September 10, 2010
Kaifeng’s Jewish Renaissance
Your August 20 article “Israel’s Keenest Yeshiva Students” focuses on the Kaifeng Jews studying for conversion in Israel. But the real news is that the Jewish descendants — or Jews, as they see themselves — are organizing again as a community in Kaifeng.
There are at least two Jewish schools in Kaifeng, including Beit Tikvah, which offers Hebrew, as well as Jewish history and culture classes in Chinese language. As your article notes, this revival is due in part to China’s liberalization, the ease with which foreign Jews can visit Kaifeng and the Internet, via which the descendants can access all sorts of information about their heritage. Unfortunately, this open access has also allowed Messianic Jews and Christian missionaries to visit the community and to prey upon its naïveté and lack of knowledge.
Shavei Yisrael, which brought the students cited in your article to Israel, is one organization working with the Kaifeng Jews; Kulanu is another, and a third is our organization, the Sino-Judaic Institute, which has been working with the Kaifeng Jews and Chinese scholars since 1986. We are attempting to limit the influence of the missionaries and to foster initiatives that lead to greater Jewish educational opportunities both in Kaifeng and abroad.
An Inapt Analogy for Ground Zero Dispute
Jonathan Sarna made an incongruous connection between the proposed Islamic cultural center near Ground Zero and the banning of synagogues at some times and places in early American history (“When Shuls Were Banned in America,” August 20).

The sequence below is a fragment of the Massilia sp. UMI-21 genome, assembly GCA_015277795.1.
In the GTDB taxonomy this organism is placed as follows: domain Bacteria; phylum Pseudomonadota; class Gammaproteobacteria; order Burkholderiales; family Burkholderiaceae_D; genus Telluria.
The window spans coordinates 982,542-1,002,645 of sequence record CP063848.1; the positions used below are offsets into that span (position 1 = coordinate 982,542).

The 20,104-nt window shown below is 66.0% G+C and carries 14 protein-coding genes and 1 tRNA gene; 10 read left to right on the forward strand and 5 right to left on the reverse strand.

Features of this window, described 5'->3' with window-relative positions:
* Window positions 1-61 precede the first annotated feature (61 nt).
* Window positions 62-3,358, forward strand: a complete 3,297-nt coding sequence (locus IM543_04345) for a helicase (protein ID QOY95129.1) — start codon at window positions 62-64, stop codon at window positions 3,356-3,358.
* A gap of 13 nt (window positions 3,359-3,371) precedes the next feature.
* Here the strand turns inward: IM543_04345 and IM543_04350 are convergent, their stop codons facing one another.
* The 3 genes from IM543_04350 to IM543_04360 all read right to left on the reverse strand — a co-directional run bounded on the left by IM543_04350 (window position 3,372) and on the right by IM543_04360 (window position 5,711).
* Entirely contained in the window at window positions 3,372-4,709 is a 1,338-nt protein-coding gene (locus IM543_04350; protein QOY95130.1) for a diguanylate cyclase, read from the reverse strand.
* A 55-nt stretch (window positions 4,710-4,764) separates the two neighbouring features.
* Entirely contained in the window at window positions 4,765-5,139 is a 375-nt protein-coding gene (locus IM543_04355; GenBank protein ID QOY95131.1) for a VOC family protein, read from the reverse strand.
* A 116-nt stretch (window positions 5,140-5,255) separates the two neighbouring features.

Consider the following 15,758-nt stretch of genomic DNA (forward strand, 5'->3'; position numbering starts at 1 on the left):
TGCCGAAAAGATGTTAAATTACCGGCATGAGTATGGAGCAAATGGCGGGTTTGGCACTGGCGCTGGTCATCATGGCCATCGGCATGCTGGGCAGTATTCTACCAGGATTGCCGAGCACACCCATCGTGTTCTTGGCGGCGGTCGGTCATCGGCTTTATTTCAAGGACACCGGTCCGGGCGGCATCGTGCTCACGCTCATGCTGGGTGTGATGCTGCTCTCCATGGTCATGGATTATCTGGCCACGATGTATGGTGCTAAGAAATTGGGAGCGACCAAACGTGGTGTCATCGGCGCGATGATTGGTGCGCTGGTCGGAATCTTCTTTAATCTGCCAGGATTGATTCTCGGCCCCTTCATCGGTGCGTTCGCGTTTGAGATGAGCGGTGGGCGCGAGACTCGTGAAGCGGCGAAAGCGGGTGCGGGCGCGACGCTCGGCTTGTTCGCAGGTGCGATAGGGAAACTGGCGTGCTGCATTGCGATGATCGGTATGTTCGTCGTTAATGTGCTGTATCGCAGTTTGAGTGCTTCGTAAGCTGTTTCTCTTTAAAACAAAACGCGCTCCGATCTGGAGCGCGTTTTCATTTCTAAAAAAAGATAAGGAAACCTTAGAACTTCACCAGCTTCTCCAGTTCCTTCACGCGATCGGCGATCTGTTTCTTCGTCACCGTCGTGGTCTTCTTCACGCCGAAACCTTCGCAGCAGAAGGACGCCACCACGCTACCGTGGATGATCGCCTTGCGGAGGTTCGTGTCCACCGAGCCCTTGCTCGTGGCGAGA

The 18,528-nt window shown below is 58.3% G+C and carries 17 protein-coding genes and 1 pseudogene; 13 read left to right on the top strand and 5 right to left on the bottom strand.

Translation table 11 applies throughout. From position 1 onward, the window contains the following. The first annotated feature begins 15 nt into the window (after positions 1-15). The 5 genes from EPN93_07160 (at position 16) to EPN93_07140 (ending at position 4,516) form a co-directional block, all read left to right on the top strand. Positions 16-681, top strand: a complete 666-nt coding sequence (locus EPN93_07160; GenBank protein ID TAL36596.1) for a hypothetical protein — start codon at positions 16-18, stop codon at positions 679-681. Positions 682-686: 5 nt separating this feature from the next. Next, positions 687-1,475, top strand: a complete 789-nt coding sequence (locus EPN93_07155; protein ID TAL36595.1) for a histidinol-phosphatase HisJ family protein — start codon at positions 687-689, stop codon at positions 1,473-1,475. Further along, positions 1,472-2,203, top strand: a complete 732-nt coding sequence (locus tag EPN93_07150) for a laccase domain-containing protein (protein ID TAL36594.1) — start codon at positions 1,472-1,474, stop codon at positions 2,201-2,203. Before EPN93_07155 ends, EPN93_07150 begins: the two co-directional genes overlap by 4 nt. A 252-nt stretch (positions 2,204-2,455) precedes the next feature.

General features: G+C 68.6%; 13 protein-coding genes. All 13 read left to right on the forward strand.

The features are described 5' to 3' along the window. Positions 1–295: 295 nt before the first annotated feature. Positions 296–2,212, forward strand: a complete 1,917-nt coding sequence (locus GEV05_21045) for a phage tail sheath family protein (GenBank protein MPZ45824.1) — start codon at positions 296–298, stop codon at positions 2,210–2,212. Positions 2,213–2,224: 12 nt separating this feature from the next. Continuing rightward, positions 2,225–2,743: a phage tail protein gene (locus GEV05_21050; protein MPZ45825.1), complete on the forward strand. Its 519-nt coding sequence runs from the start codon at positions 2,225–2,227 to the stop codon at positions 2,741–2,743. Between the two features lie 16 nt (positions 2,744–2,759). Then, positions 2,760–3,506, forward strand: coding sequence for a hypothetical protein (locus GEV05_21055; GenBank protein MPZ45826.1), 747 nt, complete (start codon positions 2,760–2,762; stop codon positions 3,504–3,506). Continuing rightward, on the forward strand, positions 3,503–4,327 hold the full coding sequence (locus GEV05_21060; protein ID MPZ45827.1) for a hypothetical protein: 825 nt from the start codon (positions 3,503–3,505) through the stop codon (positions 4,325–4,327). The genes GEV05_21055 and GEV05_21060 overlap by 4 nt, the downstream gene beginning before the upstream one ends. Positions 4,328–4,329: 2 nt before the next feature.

The crux of the issue today is not bigotry, as was the case with Jews in early America. The banning of synagogues was based upon centuries of Christian bigotry, while the opposition to the Islamic center at Ground Zero is based upon Islamic terrorism that has viciously struck our country.
North Miami Beach, Fla.
This Is No Way To Treat Our Mainline Protestant Friends
Adam Gregerman’s July 30 opinion piece “Our Mainline Protestant Friends” is an example of what’s wrong with the organized Jewish community’s response to principled opposition to the policies of the State of Israel on the part of Protestant denominations. Gregerman distorts these faithful, responsible actions by Protestant churches as being driven by “small but determined groups of activists” whom he smears as “hostile or unsympathetic to Israel.”
Like Gregerman, I was present at the Presbyterians’ General Assembly. But what I saw was that, despite the highly organized effort of a phalanx of Jewish organizations to demonize the report of the church’s Middle East Study Committee, the delegates embraced it. Once the report passed, with some changes made to smooth its passage, these Jewish groups began to spin the outcome as a victory, exaggerating the nature of the changes and claiming credit for them.
Christians shouldn’t have to choose between their values and preserving their ties with the Jewish establishment. This painful choice has come about because of Israel’s unchecked expansionism and the American Jewish establishment’s bullying, defensive response to Christian efforts to address the injustice.
We Jews need to understand that our true friends are those who call us to account for our misdeeds. Until we get past the categories of “pro-Palestinian” and “pro-Israel,” we condemn both Israelis and Palestinians to continued conflict.
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